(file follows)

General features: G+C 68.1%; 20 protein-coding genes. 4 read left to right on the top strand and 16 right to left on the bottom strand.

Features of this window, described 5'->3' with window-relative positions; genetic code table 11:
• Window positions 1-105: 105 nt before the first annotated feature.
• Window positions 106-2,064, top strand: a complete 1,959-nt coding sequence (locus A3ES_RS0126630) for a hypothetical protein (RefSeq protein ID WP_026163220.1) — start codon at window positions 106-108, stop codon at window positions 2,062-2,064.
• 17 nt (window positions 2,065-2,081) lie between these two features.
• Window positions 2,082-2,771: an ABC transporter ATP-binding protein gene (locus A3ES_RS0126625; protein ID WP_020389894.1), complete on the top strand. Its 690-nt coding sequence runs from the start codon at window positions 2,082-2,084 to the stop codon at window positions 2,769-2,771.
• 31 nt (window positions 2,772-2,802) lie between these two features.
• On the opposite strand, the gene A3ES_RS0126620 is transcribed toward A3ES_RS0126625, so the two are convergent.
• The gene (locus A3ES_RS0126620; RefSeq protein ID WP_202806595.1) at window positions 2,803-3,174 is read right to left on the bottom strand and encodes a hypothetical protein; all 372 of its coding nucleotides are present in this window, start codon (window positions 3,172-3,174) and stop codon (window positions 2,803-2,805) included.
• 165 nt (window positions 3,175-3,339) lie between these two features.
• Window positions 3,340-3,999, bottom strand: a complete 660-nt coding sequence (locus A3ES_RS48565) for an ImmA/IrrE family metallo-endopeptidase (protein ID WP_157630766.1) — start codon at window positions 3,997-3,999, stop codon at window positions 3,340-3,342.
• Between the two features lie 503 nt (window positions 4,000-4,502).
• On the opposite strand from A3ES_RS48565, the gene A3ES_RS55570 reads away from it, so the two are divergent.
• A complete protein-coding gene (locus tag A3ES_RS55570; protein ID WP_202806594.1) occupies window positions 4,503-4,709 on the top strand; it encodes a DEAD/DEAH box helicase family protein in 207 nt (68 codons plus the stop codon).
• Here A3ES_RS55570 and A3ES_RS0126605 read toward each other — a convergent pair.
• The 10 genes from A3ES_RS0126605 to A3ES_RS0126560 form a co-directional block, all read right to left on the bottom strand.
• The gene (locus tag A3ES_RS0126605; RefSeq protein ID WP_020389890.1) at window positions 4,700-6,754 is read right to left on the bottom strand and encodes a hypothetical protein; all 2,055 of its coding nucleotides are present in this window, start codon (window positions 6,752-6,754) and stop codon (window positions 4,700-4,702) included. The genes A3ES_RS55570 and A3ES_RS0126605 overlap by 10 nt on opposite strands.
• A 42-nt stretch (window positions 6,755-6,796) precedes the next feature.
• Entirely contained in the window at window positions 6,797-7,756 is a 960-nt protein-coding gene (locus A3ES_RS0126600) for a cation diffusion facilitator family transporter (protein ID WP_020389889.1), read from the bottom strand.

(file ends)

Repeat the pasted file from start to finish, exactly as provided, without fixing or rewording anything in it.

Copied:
General features: G+C 68.1%; 20 protein-coding genes. 4 read left to right on the top strand and 16 right to left on the bottom strand.

Features of this window, described 5'->3' with window-relative positions; genetic code table 11:
• Window positions 1-105: 105 nt before the first annotated feature.
• Window positions 106-2,064, top strand: a complete 1,959-nt coding sequence (locus A3ES_RS0126630) for a hypothetical protein (RefSeq protein ID WP_026163220.1) — start codon at window positions 106-108, stop codon at window positions 2,062-2,064.
• 17 nt (window positions 2,065-2,081) lie between these two features.
• Window positions 2,082-2,771: an ABC transporter ATP-binding protein gene (locus A3ES_RS0126625; protein ID WP_020389894.1), complete on the top strand. Its 690-nt coding sequence runs from the start codon at window positions 2,082-2,084 to the stop codon at window positions 2,769-2,771.
• 31 nt (window positions 2,772-2,802) lie between these two features.
• On the opposite strand, the gene A3ES_RS0126620 is transcribed toward A3ES_RS0126625, so the two are convergent.
• The gene (locus A3ES_RS0126620; RefSeq protein ID WP_202806595.1) at window positions 2,803-3,174 is read right to left on the bottom strand and encodes a hypothetical protein; all 372 of its coding nucleotides are present in this window, start codon (window positions 3,172-3,174) and stop codon (window positions 2,803-2,805) included.
• 165 nt (window positions 3,175-3,339) lie between these two features.
• Window positions 3,340-3,999, bottom strand: a complete 660-nt coding sequence (locus A3ES_RS48565) for an ImmA/IrrE family metallo-endopeptidase (protein ID WP_157630766.1) — start codon at window positions 3,997-3,999, stop codon at window positions 3,340-3,342.
• Between the two features lie 503 nt (window positions 4,000-4,502).
• On the opposite strand from A3ES_RS48565, the gene A3ES_RS55570 reads away from it, so the two are divergent.
• A complete protein-coding gene (locus tag A3ES_RS55570; protein ID WP_202806594.1) occupies window positions 4,503-4,709 on the top strand; it encodes a DEAD/DEAH box helicase family protein in 207 nt (68 codons plus the stop codon).
• Here A3ES_RS55570 and A3ES_RS0126605 read toward each other — a convergent pair.
• The 10 genes from A3ES_RS0126605 to A3ES_RS0126560 form a co-directional block, all read right to left on the bottom strand.
• The gene (locus tag A3ES_RS0126605; RefSeq protein ID WP_020389890.1) at window positions 4,700-6,754 is read right to left on the bottom strand and encodes a hypothetical protein; all 2,055 of its coding nucleotides are present in this window, start codon (window positions 6,752-6,754) and stop codon (window positions 4,700-4,702) included. The genes A3ES_RS55570 and A3ES_RS0126605 overlap by 10 nt on opposite strands.
• A 42-nt stretch (window positions 6,755-6,796) precedes the next feature.
• Entirely contained in the window at window positions 6,797-7,756 is a 960-nt protein-coding gene (locus A3ES_RS0126600) for a cation diffusion facilitator family transporter (protein ID WP_020389889.1), read from the bottom strand.